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Michael Stocker [51]Michael A. G. Stocker [2]
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Profile: Michael Stocker (Syracuse University)
  1. Eva Feder Kittay, Carol Gilligan, Annette C. Baier, Michael Stocker, Christina H. Sommers, Kathryn Pyne Addelson, Virginia Held, Thomas E. Hill Jr, Seyla Benhabib, George Sher, Marilyn Friedman, Jonathan Adler, Sara Ruddick, Mary Fainsod, David D. Laitin, Lizbeth Hasse & Sandra Harding (1989). Women and Moral Theory. Rowman & Littlefield Publishers.
    To find more information about Rowman and Littlefield titles, please visit www.rowmanlittlefield.com.
     
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  2.  64
    Michael Stocker (1996). Valuing Emotions. Cambridge University Press.
    This book is the result of a uniquely productive union of philosophy, psychoanalysis, and anthropology, and explores the complexity and importance of emotions. Michael Stocker places emotions at the very center of human identity, life and value. He shows how important are the social and emotional contexts of ethical dilemmas and inner conflicts, and he challenges philosophical theories that try to overgeneralize and over simplify by leaving out the particulars of each situation. This book will interest a broad range of (...)
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  3. Michael Stocker (1976). The Schizophrenia of Modern Ethical Theories. Journal of Philosophy 73 (14):453-466.
  4.  73
    Michael Stocker (1989). Plural and Conflicting Values. Oxford University Press.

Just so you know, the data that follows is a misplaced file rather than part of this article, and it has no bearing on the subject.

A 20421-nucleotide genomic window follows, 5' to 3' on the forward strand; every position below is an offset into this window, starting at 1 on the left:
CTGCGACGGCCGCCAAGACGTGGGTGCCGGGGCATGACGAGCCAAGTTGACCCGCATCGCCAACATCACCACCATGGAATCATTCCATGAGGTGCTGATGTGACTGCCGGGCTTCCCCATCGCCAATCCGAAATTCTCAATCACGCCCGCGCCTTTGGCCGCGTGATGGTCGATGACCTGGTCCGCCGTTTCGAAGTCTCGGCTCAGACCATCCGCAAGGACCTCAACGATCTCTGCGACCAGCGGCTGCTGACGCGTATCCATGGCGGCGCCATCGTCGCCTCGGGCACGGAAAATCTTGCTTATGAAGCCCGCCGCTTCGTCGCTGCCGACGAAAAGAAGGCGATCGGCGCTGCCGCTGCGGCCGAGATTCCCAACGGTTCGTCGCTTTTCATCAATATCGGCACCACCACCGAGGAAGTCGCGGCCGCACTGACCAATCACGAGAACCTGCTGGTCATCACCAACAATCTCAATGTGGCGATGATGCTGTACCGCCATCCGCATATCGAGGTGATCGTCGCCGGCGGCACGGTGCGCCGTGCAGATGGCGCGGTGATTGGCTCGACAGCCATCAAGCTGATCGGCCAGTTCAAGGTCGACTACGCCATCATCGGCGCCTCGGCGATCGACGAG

Plural and conflicting values are often held to be conceptually problematic, threatening the very possibility of ethics, or at least rational ethics. Rejecting this view, Stocker first demonstrates why it is so important to understand the issues raised by plural and conflicting values, focusing on Aristotle's treatment of them. He then shows that plurality and conflict are commonplace and generally unproblematic features of our everyday choice and action, and that they do allow for a sound and rational ethics.
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  5. Michael Stocker (1979). Desiring the Bad: An Essay in Moral Psychology. Journal of Philosophy 76 (12):738-753.
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  6. Michael Stocker (1981). Values and Purposes: The Limits of Teleology and the Ends of Friendship. Journal of Philosophy 78 (12):747-765.
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  7.  85
    Michael Stocker (1983). Psychic Feelings: Their Importance and Irreducibility. Australasian Journal of Philosophy 61 (March):5-26.
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  8. Ben Bradley & Michael Stocker (2005). “Doing and Allowing” and Doing and Allowing. Ethics 115 (4):799-808.
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  9. Michael Stocker (1970). Intentions and Act Evaluations. Journal of Philosophy 67 (17):589-602.